There are two different spring-powered, metal 6mm replicas of the Colt Model 1908 available. One is the Chinese C.1 airgun (also branded as the Galaxy G.1 in some markets). It’s a reasonable visual replica, but it’s about 20% larger than the original and it has notch and post sights, which is wrong.

C.1 Airgun

The other spring powered 1908 replica comes from Cybergun. In some ways this is better than the C1 in that it is accurately sized, has a working manual safety and magazine release and accurate markings on the slide and grips. However, while early versions were metal, the current iteration is manufactured in the Philippines out of chocolate brown and black plastic and looks more like a novelty pencil sharpener than a replica pistol. There used to be a Taiwanese gas powered (non-blowback) version of the Model 1908 too, but it no longer seems to be available. A blow-back gas-powered version of the tiny Model 1908 would certainly be a very wonderful thing, but I guess that the pistol and magazine are just so tiny that this would be technically very difficult, though WE recently introduced a blowback, green-gas version of the tiny Colt Junior, so I guess it isn’t completely impossible. For the moment we’re stuck with these spring powered replicas.

Cybergun Model 1908

Next up in the Pistol Place…

I hope you enjoyed this article. In the final part of this series we’ll be looking at some more classic John Moses Browning pistols, this time from the period 1910 onwards including the Colt 1911, the Browning Hi Power and the Colt Woodsman. And there will be more replicas than you can shake a stick at!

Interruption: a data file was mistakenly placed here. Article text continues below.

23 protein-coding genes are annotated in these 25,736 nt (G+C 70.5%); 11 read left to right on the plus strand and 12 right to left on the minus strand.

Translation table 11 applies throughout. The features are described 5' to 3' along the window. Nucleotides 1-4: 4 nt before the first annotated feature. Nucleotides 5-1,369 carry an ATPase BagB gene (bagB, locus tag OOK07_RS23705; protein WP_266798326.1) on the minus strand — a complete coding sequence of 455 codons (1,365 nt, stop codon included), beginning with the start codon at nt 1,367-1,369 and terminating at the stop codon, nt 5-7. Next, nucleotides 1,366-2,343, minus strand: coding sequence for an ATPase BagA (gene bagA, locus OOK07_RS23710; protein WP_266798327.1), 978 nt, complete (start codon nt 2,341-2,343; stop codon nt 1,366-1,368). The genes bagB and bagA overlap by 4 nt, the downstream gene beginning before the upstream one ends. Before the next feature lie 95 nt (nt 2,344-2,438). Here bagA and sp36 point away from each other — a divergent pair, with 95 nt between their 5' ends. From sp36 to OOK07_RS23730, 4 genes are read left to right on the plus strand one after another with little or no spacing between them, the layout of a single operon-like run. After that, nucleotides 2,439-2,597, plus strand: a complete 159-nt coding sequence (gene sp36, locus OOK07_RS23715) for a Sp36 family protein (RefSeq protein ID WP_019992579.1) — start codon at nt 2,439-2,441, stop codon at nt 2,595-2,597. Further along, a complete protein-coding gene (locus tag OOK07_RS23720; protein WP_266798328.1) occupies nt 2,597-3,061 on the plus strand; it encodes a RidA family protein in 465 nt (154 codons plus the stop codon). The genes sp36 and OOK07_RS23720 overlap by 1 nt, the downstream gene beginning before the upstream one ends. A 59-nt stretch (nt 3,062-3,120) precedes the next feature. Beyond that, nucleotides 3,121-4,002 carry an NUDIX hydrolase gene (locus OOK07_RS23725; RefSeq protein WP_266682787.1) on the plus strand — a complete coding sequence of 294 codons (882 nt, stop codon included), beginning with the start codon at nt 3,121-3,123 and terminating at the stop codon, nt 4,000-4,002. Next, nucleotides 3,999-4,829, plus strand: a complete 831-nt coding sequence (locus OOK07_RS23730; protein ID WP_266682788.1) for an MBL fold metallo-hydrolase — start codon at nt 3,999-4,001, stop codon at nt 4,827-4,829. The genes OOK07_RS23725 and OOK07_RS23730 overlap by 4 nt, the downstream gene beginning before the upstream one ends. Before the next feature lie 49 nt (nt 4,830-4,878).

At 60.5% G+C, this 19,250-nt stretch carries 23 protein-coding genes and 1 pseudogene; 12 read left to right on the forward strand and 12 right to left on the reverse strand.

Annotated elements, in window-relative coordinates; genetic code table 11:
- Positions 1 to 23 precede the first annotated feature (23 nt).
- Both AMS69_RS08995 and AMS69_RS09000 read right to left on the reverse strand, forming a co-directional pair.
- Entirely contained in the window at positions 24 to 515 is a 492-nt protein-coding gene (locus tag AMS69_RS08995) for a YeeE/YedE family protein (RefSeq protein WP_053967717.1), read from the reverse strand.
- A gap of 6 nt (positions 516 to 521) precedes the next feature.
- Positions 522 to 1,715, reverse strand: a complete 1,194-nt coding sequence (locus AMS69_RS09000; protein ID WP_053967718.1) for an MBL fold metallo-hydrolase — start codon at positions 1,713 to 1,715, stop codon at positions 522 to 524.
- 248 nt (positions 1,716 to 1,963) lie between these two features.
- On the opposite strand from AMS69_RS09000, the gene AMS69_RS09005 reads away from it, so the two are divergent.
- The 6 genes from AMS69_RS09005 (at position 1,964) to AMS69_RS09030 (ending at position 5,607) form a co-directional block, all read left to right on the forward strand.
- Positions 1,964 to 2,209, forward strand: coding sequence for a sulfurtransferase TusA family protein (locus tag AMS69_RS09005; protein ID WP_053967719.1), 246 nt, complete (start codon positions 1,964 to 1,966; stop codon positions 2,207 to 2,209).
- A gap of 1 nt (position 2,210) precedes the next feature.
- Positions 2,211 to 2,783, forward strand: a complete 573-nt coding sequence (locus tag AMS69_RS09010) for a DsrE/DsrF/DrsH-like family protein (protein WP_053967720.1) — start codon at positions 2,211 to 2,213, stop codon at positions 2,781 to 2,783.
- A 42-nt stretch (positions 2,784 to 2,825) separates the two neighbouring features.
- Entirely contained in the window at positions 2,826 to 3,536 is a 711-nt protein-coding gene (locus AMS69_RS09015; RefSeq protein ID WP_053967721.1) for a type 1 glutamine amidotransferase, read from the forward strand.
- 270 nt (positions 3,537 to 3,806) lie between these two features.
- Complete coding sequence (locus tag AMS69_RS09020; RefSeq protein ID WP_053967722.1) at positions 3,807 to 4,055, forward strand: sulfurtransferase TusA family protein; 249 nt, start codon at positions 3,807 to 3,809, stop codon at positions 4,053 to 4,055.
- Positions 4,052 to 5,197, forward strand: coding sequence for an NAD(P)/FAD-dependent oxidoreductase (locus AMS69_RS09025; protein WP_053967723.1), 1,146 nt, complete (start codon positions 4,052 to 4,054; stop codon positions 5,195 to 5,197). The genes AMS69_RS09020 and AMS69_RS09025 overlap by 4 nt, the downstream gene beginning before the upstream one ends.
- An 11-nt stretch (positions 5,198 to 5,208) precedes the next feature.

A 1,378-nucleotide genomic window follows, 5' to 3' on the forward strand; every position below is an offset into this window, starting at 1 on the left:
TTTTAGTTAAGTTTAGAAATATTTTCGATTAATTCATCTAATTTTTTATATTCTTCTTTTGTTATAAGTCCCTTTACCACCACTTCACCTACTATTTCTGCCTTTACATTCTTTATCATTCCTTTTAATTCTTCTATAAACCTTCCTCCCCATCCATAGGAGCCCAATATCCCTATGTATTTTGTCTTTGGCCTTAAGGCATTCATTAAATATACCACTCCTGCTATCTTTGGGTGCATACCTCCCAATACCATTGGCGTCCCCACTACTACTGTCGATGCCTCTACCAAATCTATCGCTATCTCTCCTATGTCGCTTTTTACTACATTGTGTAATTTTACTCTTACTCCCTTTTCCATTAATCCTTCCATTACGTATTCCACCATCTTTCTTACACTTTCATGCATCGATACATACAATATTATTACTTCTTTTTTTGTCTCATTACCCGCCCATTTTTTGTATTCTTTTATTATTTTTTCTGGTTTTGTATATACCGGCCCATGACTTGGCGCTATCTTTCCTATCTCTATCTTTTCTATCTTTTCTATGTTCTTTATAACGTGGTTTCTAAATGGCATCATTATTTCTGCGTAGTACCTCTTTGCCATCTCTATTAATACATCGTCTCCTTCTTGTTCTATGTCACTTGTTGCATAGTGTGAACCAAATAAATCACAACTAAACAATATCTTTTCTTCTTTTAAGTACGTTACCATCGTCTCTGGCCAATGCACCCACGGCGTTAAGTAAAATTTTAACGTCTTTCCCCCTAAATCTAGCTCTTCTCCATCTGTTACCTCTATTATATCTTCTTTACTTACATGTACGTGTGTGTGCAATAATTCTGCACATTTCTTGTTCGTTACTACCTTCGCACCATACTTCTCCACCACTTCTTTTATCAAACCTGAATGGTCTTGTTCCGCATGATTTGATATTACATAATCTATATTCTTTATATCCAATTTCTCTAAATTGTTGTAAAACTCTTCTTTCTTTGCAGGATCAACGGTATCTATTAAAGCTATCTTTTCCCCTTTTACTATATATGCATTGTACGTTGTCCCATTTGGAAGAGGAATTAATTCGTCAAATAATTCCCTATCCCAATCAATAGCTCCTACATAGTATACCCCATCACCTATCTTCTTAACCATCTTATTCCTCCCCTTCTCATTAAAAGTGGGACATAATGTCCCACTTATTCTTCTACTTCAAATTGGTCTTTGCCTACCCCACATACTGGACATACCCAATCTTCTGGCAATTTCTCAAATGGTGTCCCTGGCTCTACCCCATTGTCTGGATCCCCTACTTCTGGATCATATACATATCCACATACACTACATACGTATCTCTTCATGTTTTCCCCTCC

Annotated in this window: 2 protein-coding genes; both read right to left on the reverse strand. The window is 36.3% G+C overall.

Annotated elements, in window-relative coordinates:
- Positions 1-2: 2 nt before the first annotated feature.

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The semi-automatic Handgun designs of John Moses Browning – Part 1: Up to 1900


The semi-automatic handgun designs of John Moses Browning – Part 1: Up to 1900

It probably wouldn’t be an exaggeration to call John Moses Browning the most influential and prolific firearms designer of the 20th Century despite the fact that he died in 1926. He designed a whole list of immensely popular and long-lived rifles, shotguns, machine guns and even an automatic rifle. However, it is his pistol designs that I want to look at in this series of articles. Browning wasn’t the only gun designer to work on what was known as the self-loading pistol in the late nineteenth century, but his ideas persisted long after those of contemporaries such as Georg Luger and Hugo Borchardt had been forgotten. If you look at virtually any current semi-automatic weapon you will see a method of operation and features that were all originally designed by Browning.

Browning also designed a single revolver, the Colt M1905 New Marine, but it’s his semi-automatic pistols that I’ll be looking at in these articles. Browning’s pistol designs developed incrementally until the Colt 1911 by which time he had introduced all the features which would be used in almost every later semi-automatic pistol. For this reason I will look at Browning’s pistol designs chronologically including highlighting developments and mentioning any currently available replicas. I’ll also provide some brief background on the life and times of this very private man. There’s a lot to cover here, so there will be three separate parts to this article:

Part 1: Up to 1900

Part 2: 1902 – 1908

Part 3: 1910 onwards

Early life

John Moses Browning was born in 1855 in Ogden, Utah as one of his Mormon father’s 22 children. At an early age Browning helped out in the family gunshop in Ogden and by the time that he was fourteen he was designing and building his own firearms. When his father died in 1873, Browning and three of his brothers started their own gunshop where they sold many guns designed by John. However, Browning quickly became frustrated that his long hours in the gunshop left little time for what he enjoyed most – designing new firearms.

A young John Moses Browning